Among other commitments, the DOE spells out that its longstanding policy is to neither ask about nor keep a record of the immigration status of a student or their family. While children with IEPs may have their national origin or when they moved noted as part of their original or updated social histories, no information about their immigration status—even if voluntarily disclosed to a social worker or evaluator—should appear in the social history, IEP, or any other document.

The DOE has also promised not to give Immigration and Customs Enforcement (ICE) officials access to schools without first demonstrating proper legal authority for being there. This stops short of noncooperation, as some advocates quoted in Chalkbeat would prefer

The 1982 U.S. Supreme Court decision Plyler v. Doe guarantees that all children have a right to an elementary and secondary education, regardless of immigration status. New York City is going one step further, and the DOE is referring families who need free immigration assistance to ActionNYC.

Testing Accommodations for SAT and Other College Board Exams Just Got Easier

As of January 1st, the vast majority of high school students who have testing accommodations on their IEP or as part of a 504 plan will automatically be approved for identical accommodations when writing College Board exams like the SAT, PSAT, SAT subject tests, and AP exams. Private school students with disabilities who don’t have an IEP or 504 plan will receive identical testing accommodations to their formal school-based plans.

According to the College Board:

Under this new policy, school testing accommodation coordinators need to answer only two questions when submitting most requests for students: “Is the requested accommodation(s) in the student’s plan?” and “Has the student used the accommodation(s) for school testing?” If the answer is yes to both questions, eligible students can be approved to receive most accommodations on College Board exams. This new process is expected to reduce the approval time for an overwhelming majority of accommodation requests.

The College Board is also introducing new assistive technologies to meet a variety of testing accommodation needs. A digital test, delivered on a flash drive, is now available for screen readers and other assistive technology devices. An MP3 test (replacing the cassette test form) allows students who need to listen to a test to do so. And a four-function calculator can now be provided to students who need one on the Math Test sections that otherwise don’t permit use of a calculator.

These changes came after the Justice Department began investigating the College Board for civil rights violations last year. More and more states had adopted the SAT or ACT as a required test for high school students and the Civil Rights Division had seen a sharp uptick in complaints about the slow, laborious process for documenting a student’s disability and approving the testing accommodations needed.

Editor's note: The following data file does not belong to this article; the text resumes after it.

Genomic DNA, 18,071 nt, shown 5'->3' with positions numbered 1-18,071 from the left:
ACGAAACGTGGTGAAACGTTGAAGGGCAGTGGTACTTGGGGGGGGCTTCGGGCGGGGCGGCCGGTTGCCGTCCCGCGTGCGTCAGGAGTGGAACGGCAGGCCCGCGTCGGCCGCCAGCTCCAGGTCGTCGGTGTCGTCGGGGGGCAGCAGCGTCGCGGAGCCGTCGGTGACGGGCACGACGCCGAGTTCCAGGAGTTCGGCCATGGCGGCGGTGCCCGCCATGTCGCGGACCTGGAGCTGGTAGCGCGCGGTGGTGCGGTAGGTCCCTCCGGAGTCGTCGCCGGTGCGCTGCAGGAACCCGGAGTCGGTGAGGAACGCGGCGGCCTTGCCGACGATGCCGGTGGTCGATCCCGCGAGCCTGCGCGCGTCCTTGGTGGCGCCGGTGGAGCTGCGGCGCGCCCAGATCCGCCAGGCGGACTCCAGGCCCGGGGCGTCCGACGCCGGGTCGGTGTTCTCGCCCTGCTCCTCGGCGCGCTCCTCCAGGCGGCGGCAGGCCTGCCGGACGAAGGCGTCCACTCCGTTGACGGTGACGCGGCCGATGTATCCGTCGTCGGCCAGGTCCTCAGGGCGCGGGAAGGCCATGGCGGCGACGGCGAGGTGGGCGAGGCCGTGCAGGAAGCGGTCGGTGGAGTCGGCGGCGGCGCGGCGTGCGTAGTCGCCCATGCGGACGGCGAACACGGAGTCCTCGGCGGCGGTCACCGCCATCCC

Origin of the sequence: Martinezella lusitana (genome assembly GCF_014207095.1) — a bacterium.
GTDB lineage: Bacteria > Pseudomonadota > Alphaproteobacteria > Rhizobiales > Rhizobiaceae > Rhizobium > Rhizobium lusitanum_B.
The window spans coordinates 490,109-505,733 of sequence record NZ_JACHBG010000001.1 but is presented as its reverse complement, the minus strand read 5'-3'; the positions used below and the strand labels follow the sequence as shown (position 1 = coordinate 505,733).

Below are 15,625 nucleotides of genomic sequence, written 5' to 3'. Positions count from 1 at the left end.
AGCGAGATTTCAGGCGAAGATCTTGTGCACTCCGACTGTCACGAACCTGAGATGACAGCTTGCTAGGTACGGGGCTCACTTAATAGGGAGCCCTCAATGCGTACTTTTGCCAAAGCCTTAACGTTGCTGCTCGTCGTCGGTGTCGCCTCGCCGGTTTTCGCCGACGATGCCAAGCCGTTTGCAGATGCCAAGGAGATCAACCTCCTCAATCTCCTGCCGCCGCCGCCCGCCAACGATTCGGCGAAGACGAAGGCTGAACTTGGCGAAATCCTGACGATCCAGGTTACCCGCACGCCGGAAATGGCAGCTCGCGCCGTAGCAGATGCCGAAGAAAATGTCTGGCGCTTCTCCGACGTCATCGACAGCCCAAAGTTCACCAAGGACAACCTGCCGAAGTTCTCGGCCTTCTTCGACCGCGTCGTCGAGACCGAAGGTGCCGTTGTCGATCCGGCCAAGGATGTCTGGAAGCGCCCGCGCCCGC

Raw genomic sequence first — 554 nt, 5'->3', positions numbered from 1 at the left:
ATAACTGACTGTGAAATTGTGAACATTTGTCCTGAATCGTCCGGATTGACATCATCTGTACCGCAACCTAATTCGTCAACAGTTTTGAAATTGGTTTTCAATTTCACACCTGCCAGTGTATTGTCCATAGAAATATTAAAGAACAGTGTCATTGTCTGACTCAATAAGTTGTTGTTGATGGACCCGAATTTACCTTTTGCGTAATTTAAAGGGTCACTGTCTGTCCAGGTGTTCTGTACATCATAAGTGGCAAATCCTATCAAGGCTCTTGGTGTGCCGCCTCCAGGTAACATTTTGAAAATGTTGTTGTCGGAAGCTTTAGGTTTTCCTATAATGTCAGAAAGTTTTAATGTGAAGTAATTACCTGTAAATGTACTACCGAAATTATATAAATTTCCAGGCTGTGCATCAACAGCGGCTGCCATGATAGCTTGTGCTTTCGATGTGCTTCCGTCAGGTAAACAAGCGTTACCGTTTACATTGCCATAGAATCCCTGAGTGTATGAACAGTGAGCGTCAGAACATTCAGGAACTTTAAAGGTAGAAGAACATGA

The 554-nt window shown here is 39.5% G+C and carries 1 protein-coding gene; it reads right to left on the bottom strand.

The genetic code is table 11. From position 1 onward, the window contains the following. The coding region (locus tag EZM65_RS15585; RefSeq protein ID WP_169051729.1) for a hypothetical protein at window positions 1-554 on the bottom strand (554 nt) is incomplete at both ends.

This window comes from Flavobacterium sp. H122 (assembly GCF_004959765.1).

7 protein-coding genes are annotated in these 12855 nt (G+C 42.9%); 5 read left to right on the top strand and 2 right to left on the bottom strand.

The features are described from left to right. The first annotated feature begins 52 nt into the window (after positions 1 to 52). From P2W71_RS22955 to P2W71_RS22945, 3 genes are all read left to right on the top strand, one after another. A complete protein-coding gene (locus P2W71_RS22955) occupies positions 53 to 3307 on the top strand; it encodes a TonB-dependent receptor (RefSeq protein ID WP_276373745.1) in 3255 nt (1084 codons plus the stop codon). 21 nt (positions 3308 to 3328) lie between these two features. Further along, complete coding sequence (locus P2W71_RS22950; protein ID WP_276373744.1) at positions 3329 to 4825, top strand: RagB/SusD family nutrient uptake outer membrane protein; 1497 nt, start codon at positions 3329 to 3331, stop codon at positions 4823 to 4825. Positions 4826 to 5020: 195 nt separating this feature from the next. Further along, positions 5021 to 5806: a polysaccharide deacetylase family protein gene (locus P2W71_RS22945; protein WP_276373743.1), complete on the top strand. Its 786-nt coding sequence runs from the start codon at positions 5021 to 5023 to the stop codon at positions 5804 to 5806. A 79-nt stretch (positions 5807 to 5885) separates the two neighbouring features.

Please note that the College Board’s SSD portal has not been updated to reflect these changes. For more information, please see the College Board’s webpage on this topic.

City Councilmembers Tell Mayor to Honor His Commitments to Special Education Families

Our advocacy is having an impact!

Last fall, we reported to you again and again and again about our efforts to make sure that outstanding tuition reimbursement payments, promised in writing by the city, were paid to our clients. Some of you called into radio shows. Others wrote to their elected officials. And, as your attorneys, we called and sent weekly memos to the Department of Education, regularly reminding them about the status of outstanding stipulations from 2015-16.

Frustrated by the serious delays impacting our clients, in December we reached out to City Council Education Committee Chair Daniel Dromm and two longtime friends of special education families, Councilmembers Ben Kallos and Daniel Garodnick from Manhattan. We asked them to co-author a letter to the Mayor asking him to honor the commitments he made in his 2014 Special Education Initiative, in which he promised to reduce the burden on families of special education students by, among other things, expediting tuition reimbursements when the city decides to settle a case with a parent.

We are thrilled to report that Councilmembers Dromm, Kallos, and Garodnick sent a strongly worded letter to Mayor De Blasio on Friday, asking him to honor the commitments his administration has made to special needs families. We are very grateful to our elected officials for taking this action on behalf of our client families.